It’s essential to have a plan. When I say that to people, they say “Aha, but you are Buddhist and you always say about living in the Now and not in the future” as if they have found a vital flaw in my philosophy. But I politely point out that with no plan, we have no direction. Planning per se is not a bad thing to do, but there are rules. One golden rule of planning is that plans change! So be prepared for that. It’s like driving on a long journey at night. We know our final destination (otherwise we would drive around aimlessly) and we have a map so we know where we are going and how we will get there, but at any one time we can only see 100 metres ahead of us. Maybe our route will change because of unforeseen problems, but we will be flexible and we will arrive at our destination. You do not need to be able to see your destination to get there. Enjoy the journey, one step at a time, but always knowing that you will get to where you want to be.
But you must be careful about your new career. Your business should be a means rather than an end, a vehicle to enrich your life rather than one that drains the life you have. The worst thing you can do is start working for yourself and end up working so hard and stressing so much that you hate your job! It’s such a common mistake, people see the romantic notion of being their own boss, but after the initial euphoria, they realise that they are working harder and longer than they were before. At least working for someone else they could leave work, go home and relax. But now their job is with them every waking hour, they live it. And the dream turns into a nightmare because instead of having a boss for your job, your job has become your boss! And it’s no fun. In fact it’s less fun than your old job working for someone else. You can’t take holidays because the work won’t get done. You can’t be ill, you can hardly stop to think. Your social life is nonexistent, yet you carry on thinking that your hard work will pay off one day. Maybe it will, but more often it won’t, and many people end up giving up and getting a “normal” job again. The important point here is that no matter what you thought before, your business should not be your life. Your business should serve your life, and not the other way around.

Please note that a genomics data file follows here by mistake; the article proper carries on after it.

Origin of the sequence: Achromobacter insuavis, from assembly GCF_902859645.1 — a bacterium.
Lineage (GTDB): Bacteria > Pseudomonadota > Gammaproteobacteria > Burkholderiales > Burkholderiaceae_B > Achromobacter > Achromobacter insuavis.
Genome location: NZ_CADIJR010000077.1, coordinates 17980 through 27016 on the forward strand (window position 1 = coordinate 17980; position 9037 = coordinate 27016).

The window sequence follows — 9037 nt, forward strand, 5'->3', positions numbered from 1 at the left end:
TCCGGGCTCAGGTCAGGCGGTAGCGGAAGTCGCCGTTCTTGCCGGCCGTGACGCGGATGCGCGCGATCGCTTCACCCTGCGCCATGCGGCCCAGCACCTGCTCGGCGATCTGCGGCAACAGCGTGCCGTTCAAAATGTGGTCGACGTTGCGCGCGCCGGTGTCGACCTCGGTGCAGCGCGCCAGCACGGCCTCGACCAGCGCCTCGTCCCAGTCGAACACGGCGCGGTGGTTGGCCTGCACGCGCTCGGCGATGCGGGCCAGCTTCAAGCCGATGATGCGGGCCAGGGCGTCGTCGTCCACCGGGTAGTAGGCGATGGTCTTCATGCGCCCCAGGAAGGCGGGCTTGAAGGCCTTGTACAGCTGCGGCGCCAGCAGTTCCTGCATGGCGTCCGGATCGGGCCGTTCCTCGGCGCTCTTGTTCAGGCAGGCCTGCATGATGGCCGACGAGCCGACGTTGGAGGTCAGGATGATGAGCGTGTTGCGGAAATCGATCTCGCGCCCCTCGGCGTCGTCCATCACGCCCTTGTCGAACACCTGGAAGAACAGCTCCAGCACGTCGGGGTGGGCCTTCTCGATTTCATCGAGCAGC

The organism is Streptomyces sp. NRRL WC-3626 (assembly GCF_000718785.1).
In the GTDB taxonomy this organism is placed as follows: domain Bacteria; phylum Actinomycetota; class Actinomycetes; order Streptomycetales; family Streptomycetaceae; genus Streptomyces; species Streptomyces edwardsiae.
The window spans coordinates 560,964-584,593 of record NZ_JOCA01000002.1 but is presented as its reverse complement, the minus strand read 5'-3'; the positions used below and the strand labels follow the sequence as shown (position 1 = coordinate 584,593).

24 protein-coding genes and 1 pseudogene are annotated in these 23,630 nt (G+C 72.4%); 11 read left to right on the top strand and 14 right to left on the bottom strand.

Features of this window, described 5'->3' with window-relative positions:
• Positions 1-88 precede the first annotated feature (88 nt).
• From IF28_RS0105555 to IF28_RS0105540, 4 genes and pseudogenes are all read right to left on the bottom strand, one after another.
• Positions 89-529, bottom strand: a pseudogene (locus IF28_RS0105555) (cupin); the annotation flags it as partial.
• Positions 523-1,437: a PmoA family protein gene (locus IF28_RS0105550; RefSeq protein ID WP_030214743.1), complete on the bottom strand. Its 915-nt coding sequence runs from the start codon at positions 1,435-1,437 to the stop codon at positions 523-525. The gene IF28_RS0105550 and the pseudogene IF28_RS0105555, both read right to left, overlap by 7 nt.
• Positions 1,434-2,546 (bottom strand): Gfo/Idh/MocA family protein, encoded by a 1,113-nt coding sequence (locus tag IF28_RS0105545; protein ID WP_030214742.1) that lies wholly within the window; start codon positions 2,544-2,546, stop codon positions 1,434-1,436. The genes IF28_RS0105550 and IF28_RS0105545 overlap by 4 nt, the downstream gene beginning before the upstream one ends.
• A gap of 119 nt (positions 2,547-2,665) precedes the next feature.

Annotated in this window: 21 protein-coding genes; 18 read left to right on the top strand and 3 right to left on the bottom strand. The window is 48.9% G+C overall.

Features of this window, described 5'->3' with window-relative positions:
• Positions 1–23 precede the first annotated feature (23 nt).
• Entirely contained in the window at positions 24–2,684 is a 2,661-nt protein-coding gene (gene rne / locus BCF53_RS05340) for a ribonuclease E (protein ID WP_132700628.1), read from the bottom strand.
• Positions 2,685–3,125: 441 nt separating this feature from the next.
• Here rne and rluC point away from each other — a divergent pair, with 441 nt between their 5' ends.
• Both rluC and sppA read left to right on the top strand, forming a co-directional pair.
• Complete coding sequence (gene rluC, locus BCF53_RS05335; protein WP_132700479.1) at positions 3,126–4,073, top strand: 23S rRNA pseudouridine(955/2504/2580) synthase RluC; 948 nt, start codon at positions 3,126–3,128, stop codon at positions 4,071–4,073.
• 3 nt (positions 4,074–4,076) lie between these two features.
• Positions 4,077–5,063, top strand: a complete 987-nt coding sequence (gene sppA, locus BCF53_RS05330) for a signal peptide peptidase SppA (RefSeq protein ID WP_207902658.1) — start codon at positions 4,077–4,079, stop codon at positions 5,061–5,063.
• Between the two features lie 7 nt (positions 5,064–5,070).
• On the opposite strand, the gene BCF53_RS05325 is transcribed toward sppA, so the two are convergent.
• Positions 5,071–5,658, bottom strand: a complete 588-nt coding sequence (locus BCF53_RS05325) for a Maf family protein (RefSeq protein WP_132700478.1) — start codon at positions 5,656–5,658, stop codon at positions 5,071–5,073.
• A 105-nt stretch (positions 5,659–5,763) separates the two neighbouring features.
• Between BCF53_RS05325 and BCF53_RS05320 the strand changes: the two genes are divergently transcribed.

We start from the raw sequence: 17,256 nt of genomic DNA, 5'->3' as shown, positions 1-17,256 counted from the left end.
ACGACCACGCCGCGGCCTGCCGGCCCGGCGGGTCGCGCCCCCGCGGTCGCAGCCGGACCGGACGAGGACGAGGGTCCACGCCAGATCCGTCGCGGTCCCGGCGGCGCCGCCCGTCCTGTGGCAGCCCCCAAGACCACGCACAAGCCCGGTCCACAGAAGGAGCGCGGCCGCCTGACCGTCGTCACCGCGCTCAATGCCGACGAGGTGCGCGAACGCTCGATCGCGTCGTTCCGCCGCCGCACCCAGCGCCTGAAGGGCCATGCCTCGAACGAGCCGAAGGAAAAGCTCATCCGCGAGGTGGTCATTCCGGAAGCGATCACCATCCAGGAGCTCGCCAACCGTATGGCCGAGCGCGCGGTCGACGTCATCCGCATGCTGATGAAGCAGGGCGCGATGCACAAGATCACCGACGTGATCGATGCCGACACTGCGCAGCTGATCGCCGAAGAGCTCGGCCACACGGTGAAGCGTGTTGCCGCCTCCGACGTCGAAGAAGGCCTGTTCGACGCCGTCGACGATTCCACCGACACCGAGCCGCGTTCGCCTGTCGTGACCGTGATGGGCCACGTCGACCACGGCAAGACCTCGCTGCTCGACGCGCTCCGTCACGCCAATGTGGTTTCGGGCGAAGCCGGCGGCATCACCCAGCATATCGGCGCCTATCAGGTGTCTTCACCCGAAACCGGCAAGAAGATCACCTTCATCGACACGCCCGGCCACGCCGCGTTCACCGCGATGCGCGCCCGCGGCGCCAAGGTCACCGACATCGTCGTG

There’s a saying that great businesses are not built by extraordinary people but by ordinary people doing extraordinary things. So how can an ordinary person do extraordinary things? By having a system and a plan. Again it’s the “p” word. Have a plan and stick to it! Things will change, but always know where you are aiming to get and how you will get there. Do not be afraid to ask for help. Friends and parents will help of you ask. They will see the changes you are trying to make and if they are really on your side then they will help. And of course, make sure you have the support of your partner. It sounds so obvious and yet I know many people who think they can make such a big decision on their own. You must expect hard times and up and downs. It’s normal and natural. Remember the old cliché, we grow the most when we are out of our comfort zone. I can confirm from experience that this is so true! So much so that I try to stay out of my comfort zone as often as possible.
I could continue writing for pages and pages about Business Plans, marketing, SMART targets, feasibility studies, SWOT analysis/matrix etc etc, but that is not the point of this article. The point is to show you there is another way. You can change your life. You control and create your own Universe, you really do. You always have a choice. Always. Every journey begins with the first step. But it will never begin unless you take that step. I’m not special. If I can do it then so can you.
6.00 am and I’m woken up by my alarm. I still get up early and I work very hard, but now it’s very different, it’s my choice. Maybe I will go for a run on the beach or an early morning swim before I start work and before the rest of the world wakes up. That’s the difference now. Choice and control. And it’s a great difference. I still regularly go into The City and I deal with my old contacts, but now it’s for my own company so it’s on my terms. It feels a very different place.
The moral of my story in 11 words? It’s not too late, you have the rest of your life. And if there is any way I can help, then please just ask.